Beatrice and I have two lovely daughters, but if I may I would like to open my heart and my very private life to you just for a fleecing second. We had a family tragedy; 5 years ago we were having a son, after naming him Bradley and talking to him every day whilst he was growing in Beatrice’s tummy, he passed away at birth when he was almost full term.
Bradley had but just 3 weeks to go before the big day and we went for our normal routine final check-up only to receive this dreadful nightmare news that I would not wish on my worst enemies.
We took our eldest daughter out of school for a while so that we could get through this terrible loss together and when she went back to school they asked her to draw a picture to show what she had done during her holiday. The teacher called me to go to her class after she had gone home and she showed me the picture that she had drawn.
The picture was a picture of her holding her mummy’s and daddy’s hand in a cemetery and the words at the top announced, “This is a picture of me, mummy and daddy saying goodbye to my brother” I took the picture from the teacher, said thank you and instantly walked back to my car with the intention of driving back to work, but instead I sat in the car and cried for an hour.
I had a whole bunch of mixed emotions of anger, guilt and the terrible thought that my young daughter had to learn the hard lesson of loss so early in her very young life.
We struggled through unimaginable grief for about 2 years before the pain begun to subside, whilst the pain will never go away and we will carry the grief forever, only by supporting each other did we manage to get through it together. The biggest issue I had personally was the thought that as a father I should have done more to help my son, the guilt was something that I struggled with heavily; constantly going to his grave to aplogise begging for his forgiveness and although I still have the same thoughts, whilst still horrible are now at least manageable.
I am only telling you this to place on record that I do understand loss and that I am in a way regrettably somewhat qualified to try to understand what it must be like to lose your child in such a fashion.
So, after going through what I went through as a daddy, when I tried to place myself in the father’s shoes and I tried to imagine the pain and the unimaginable feeling of guilt, I was unable to come even close to what a parent must feel after living through such a terrible nightmare and to have some monster take away their angel.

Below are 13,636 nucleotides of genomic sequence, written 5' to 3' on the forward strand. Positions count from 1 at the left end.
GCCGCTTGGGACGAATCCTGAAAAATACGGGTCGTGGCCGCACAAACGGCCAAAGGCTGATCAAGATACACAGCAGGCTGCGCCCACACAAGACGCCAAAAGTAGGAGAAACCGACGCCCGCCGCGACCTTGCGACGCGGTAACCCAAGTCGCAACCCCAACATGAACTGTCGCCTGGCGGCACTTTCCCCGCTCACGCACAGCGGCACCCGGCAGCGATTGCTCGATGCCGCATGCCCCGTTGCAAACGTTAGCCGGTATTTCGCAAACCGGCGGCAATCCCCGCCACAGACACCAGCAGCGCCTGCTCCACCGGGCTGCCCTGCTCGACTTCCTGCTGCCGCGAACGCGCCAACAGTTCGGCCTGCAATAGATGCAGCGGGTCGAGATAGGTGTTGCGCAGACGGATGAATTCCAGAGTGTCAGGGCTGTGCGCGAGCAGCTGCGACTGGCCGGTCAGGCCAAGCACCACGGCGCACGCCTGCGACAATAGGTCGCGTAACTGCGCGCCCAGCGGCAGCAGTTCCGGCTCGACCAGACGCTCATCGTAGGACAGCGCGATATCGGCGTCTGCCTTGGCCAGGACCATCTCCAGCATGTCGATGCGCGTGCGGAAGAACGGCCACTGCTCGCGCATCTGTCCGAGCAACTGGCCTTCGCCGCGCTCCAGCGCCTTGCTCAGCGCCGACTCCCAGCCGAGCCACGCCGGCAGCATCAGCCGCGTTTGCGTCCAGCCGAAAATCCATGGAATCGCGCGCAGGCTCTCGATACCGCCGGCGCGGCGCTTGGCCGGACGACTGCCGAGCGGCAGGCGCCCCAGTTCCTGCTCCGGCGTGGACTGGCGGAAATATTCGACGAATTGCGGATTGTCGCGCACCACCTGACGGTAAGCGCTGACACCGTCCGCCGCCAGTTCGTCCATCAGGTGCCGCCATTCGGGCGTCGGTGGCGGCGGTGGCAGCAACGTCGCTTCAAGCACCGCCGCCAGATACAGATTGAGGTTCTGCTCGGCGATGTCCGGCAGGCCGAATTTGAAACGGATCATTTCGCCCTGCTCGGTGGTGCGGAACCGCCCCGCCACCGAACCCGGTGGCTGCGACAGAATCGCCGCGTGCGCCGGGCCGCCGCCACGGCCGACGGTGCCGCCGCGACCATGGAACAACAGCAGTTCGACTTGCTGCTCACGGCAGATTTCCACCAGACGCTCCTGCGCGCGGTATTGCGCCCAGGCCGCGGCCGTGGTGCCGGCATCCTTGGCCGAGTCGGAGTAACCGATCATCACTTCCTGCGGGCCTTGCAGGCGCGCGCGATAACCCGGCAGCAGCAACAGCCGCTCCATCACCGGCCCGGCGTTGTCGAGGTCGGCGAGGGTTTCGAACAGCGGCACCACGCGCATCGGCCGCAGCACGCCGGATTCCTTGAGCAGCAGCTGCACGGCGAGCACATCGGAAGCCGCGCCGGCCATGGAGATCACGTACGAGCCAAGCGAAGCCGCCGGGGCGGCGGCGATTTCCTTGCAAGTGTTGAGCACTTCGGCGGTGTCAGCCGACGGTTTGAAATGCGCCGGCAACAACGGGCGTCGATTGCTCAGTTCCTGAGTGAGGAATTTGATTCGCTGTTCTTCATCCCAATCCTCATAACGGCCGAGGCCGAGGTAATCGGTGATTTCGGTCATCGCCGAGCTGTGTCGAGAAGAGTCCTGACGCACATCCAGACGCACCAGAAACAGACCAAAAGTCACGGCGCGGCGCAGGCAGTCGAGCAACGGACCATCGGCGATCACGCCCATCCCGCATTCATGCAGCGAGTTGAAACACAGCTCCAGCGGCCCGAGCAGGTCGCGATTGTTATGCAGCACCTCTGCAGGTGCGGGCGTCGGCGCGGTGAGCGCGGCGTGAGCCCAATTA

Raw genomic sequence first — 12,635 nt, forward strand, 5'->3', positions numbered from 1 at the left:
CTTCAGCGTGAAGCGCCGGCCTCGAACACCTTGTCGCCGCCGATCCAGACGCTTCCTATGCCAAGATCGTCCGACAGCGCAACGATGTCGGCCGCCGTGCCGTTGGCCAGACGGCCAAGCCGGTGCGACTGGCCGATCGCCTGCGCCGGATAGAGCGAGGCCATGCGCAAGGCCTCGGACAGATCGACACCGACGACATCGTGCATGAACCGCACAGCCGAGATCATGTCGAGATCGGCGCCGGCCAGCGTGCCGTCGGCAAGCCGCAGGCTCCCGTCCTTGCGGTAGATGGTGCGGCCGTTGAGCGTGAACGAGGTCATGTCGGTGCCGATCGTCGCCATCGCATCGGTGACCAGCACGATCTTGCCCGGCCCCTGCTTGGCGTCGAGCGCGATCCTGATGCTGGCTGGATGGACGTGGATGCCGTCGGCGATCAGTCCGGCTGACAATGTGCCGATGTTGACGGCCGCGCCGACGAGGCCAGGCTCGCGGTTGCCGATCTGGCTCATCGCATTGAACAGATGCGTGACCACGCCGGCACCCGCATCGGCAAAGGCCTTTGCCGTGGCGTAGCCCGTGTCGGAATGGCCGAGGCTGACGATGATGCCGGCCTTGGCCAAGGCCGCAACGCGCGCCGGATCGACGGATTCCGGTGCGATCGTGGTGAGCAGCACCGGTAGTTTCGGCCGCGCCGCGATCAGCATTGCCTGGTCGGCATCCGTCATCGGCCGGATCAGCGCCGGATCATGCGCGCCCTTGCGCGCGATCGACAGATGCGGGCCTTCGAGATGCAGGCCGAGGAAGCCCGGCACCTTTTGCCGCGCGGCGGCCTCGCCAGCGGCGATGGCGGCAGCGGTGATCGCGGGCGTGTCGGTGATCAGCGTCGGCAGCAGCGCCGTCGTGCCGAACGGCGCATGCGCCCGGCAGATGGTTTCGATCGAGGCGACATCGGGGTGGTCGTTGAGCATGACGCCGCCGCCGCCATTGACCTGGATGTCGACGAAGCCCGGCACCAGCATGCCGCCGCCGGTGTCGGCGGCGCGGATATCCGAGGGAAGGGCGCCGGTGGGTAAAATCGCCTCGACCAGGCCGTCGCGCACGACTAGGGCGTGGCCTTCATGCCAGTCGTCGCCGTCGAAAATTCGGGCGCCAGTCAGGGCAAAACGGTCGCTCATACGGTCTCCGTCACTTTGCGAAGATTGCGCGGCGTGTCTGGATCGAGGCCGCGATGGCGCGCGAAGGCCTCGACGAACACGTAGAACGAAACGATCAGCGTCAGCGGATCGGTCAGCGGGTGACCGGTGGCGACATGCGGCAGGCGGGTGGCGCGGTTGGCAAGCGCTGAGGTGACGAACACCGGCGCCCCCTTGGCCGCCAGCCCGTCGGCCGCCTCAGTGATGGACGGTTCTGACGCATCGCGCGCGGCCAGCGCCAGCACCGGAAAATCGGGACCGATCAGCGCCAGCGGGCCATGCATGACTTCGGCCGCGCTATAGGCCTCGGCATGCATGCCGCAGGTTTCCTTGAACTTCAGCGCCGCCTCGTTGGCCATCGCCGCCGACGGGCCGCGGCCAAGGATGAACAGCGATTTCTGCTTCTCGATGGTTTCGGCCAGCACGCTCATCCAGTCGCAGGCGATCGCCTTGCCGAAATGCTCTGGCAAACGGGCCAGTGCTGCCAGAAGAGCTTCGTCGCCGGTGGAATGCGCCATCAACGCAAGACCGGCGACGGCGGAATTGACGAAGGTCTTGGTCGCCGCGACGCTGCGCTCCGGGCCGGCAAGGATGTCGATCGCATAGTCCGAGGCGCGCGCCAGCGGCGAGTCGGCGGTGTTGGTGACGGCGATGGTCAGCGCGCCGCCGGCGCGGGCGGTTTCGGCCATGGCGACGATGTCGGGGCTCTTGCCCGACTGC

Lovely bones forces us to rethink our conventional thought process that the next door neighbor is someone with whom we can trust, the “leaving the house keys with them whilst we go on holiday in case there is a problem”, or telling the children that if you are not home in time and the house is locked “go and stay with uncle next door and wait for us to come home”.
I have lived next to my neighbor for 3 years now and whilst he is lovely, “Lovely Bones” forces me to ask myself, how well do I actually know this man, as he is now 60, what did he do for the first 57 years of his life and I have come to the realisation that the fact is I don’t know anything about him at all.
Trust me, I do understand that we cannot wrap or daughters in cotton wool, we cannot be over protective so they feel suffocated, learn to hate their child hood and grow up hating us as parents, but reading “Lovely Bones” has definitely changed my perspective & thought process somewhat and ensured that I will make an even bigger effort to keep an extra eye on my two princesses.
When I sit by their beds at night and look at my girls sleeping, it’s extremely hard to imagine any person in their right mind who would even think about hurting them never mind doing so, but the fact is that there are people out there who would do exactly that.
We cannot teach our children to be scared of everyone, we can not teach them that they cannot trust anyone and we cannot teach our daughters that all men are only out for one thing, I know that I really do; but somehow we have to ensure they know that real monsters do exist and we unfortunately do not always know who they are.